Thanks
Alen
Alen

I don't have much experience with teak decks as the only boat I have owned is Crazy Fish and fortunately Greg Bourque at Pacific Seacraft talked me out of teak decks for the build of Crazy Fish. I knew next to nothing about sailboats at that time.

The authority I would reference is Rebecca Wittman's Brightwork: The Art of Finishing Wood and I believe she mentions as well probably other sources that the best thing for teak decks is to leave them bare and rinse them with them down with saltwater - avoid brushes and probably use 3M pads if any scrubing needs to be done.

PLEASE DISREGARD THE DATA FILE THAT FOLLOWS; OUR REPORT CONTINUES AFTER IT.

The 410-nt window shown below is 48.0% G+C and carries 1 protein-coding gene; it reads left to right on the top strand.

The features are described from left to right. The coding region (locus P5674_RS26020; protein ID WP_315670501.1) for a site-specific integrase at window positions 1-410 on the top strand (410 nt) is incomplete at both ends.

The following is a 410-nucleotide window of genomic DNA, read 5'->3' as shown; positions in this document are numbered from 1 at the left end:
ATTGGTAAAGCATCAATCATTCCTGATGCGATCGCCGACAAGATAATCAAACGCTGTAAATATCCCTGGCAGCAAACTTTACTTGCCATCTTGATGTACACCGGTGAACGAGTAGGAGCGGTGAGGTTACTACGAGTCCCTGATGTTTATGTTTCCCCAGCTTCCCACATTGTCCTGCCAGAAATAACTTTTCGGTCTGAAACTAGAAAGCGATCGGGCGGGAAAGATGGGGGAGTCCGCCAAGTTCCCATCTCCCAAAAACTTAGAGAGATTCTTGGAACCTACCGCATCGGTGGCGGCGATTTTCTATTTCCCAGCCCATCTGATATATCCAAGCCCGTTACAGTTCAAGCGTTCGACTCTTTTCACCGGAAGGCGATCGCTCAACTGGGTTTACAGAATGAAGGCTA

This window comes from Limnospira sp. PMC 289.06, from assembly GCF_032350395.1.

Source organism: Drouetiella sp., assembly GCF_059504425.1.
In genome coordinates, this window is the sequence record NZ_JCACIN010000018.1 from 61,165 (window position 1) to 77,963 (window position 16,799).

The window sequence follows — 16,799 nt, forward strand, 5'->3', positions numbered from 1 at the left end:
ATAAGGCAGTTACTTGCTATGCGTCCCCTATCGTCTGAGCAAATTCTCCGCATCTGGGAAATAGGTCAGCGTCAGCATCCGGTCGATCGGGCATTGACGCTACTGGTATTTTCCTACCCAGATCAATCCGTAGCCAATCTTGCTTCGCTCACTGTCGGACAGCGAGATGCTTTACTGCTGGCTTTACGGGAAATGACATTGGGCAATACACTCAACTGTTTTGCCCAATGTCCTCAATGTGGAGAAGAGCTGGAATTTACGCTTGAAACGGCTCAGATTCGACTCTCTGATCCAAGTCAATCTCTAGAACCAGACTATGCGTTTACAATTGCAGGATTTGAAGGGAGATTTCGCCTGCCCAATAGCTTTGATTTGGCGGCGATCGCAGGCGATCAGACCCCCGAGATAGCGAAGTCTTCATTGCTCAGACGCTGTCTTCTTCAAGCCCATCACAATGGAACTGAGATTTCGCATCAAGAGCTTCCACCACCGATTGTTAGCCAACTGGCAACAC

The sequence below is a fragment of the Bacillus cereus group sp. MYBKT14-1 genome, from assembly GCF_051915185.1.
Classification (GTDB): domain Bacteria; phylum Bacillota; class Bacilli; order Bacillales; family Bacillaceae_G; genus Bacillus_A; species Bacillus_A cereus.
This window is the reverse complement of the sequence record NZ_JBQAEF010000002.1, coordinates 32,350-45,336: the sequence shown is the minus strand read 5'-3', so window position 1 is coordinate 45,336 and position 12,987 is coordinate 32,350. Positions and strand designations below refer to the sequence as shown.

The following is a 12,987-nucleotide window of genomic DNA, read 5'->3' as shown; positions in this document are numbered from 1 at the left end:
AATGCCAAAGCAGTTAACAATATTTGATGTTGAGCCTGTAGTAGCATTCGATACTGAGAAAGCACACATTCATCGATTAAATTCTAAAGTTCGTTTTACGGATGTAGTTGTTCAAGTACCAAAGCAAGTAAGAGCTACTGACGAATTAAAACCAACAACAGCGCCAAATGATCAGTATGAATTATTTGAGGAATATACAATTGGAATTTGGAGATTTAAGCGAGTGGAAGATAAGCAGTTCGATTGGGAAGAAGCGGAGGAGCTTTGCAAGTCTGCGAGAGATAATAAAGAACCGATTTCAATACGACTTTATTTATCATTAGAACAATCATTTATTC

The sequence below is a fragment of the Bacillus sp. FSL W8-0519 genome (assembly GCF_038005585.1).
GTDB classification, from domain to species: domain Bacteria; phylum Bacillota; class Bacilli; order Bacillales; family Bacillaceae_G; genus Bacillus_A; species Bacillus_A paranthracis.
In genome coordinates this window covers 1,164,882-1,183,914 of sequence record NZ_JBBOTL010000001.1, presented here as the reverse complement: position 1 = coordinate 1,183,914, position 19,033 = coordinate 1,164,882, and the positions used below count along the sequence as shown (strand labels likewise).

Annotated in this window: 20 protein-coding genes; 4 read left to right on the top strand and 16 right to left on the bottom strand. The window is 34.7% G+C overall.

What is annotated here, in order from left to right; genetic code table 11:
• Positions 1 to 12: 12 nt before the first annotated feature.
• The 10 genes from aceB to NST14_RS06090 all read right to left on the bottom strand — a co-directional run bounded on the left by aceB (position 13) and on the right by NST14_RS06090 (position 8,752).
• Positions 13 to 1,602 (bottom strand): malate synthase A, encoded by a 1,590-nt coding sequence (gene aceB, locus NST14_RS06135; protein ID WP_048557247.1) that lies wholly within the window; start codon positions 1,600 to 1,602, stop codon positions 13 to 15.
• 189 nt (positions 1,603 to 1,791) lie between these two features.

I have seen the inside of of 60+ foot charter fishing boat use bare teak decks for the salon/galley area and it look nice and felt good under foot. So I think if I were to replace the teak and holly veneer cabin sole on Crazy Fish with I would look at doing it like a teak deck, no holly just strips of teak and white caulking/sealent. I normally used 2 part Teka to bleach the teak before applying the first coat of varnish so that could be use on rare occasion to bleach out any stains on the teak sole.

I may try it first on the cockpit sole as when I replaced the wheel with the tiller I filled in the holes left behind from removal of the pedestal with West System epoxy and have yet to do any thing else. But there are other cockpit items/decsions need to made planned. Offshore racing requirements call for 4 3/4" drains in the cockpit so I may modify the cockpit sole to add those.